Be still before the Lord and wait patiently for him... Psalm 37:7


When I first got my Fitbit watch, I was super excited and wore it proudly. I was motivated to get my steps in, and I set big goals like walking 15,000 steps a day despite my desk job and taking on challenges in the app. Heck, I was going to guzzle water and eat healthy too! Thanks to Fitbit, my health was going to get back on track. I mean.. it made walking so easy!

If you've ever set a new fitness goal, I bet you know where this is going. After several weeks, and then months, I didn't hit my goals. In fact, I think I reached 15,000 steps once or twice... ever. I eventually lowered my goal, but even trying to get 5,000 steps in one day was challenging in my busiest seasons. Over time, my step count became dismal and I stopped wearing the tracker. I didn't like the feeling of failure.

Eventually, shoulder pain and tight pants got my attention and made me consider my health goals again. Although I tried to shelf them, I reallly did need to move more. In doing so, I realized Fitbit could help. After all, it did track every step without me having to ask. It didn't care if my steps were from a mile around the neighborhood or multiple trips to the potty—everything counted. Plus, the buzzing and confetti explosion that appeared on the watch face celebrated each time I hit my goal. I loved the motivation.

So, I decided to wear the Fitbit again but this time I set smaller, more reasonable, goals. It felt good when I actually achieved them and started feeling better overall. 

Using a Fitbit hasn't only helped my health goals, but it's also taught me a lot about vulnerability. I can approach a new relationship excited, ready to dive in and share openly and intensely, yet I'll be ignorant to the wisdom that says going deep often needs a step-by-step process. It's not a rushed event. Just like setting big fitness goals, vulnerability that's not carefully nurtured and discerned can lead to hurt, disappointment and burning out. With God, we're always encouraged to be vulnerable; He's a safe place. But, His responses are not always immediate and it can take patience and time to learn how to walk and grow with Him. If we don't realize this, it's easy to quit.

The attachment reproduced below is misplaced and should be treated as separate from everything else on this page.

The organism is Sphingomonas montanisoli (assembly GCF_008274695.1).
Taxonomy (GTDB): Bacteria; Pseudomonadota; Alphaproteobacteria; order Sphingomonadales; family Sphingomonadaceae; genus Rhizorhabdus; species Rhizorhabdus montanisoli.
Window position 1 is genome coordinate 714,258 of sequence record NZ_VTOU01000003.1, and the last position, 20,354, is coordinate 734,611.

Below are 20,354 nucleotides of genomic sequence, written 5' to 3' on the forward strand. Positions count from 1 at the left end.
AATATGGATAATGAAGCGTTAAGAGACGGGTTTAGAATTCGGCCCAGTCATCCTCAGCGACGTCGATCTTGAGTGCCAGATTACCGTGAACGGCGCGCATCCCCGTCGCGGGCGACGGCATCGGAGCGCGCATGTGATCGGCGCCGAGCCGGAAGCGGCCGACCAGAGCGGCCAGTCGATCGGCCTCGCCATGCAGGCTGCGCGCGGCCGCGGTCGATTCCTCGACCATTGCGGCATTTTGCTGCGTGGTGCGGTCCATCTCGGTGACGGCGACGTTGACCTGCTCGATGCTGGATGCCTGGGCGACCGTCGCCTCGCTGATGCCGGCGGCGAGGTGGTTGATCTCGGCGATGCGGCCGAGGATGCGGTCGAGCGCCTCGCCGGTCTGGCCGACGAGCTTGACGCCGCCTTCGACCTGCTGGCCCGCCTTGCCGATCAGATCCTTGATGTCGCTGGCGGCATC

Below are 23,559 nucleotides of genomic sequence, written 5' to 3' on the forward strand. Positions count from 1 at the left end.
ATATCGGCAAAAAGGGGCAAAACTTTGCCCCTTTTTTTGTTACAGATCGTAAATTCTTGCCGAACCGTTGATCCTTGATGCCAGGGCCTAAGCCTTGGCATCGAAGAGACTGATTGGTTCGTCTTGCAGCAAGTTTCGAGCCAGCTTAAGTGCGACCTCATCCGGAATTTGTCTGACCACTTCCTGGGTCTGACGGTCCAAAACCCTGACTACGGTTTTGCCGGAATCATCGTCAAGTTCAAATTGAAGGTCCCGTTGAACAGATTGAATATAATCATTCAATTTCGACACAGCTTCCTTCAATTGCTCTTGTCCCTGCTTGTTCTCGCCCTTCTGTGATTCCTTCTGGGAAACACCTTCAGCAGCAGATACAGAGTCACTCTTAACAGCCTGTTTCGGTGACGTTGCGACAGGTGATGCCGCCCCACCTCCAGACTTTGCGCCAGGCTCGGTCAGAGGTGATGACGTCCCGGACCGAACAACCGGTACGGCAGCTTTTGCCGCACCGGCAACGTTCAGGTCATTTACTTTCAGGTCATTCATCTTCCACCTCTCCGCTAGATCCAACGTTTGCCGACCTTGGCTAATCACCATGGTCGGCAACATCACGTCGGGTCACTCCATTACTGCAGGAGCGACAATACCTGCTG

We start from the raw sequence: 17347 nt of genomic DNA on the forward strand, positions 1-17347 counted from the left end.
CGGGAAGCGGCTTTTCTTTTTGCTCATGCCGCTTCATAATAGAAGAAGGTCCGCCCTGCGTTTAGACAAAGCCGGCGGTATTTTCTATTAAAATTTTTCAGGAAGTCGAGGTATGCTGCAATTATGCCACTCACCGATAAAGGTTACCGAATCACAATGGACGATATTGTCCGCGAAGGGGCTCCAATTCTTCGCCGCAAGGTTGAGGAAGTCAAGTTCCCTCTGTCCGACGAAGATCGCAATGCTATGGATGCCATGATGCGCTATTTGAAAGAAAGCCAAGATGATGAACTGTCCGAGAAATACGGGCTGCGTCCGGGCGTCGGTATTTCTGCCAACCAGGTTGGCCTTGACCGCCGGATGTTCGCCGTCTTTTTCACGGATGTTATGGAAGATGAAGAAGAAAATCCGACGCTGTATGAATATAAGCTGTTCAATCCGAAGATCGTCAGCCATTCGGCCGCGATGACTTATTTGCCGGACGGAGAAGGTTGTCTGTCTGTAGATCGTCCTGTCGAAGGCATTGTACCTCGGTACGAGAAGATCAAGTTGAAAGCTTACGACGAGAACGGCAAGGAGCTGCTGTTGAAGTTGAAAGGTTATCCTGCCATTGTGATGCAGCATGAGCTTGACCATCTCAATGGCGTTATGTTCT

Pain and growth have a way of restarting us, not only in physical activity but also in faith. Just like I strapped on my once-neglected Fitbit, the same can apply to vulnerability. We can always pick up again and work toward what's good for us. Opening up may not give us the skinny waist we want or remove our aches and pains, but it will heal our hearts. It will give meaning to our life. And, if we keep at it, it will give us more than one reason to celebrate. 


God, will you help me embrace vulnerability? Help me accept this risky experience and receive the full benefits of knowing and being known. Amen.


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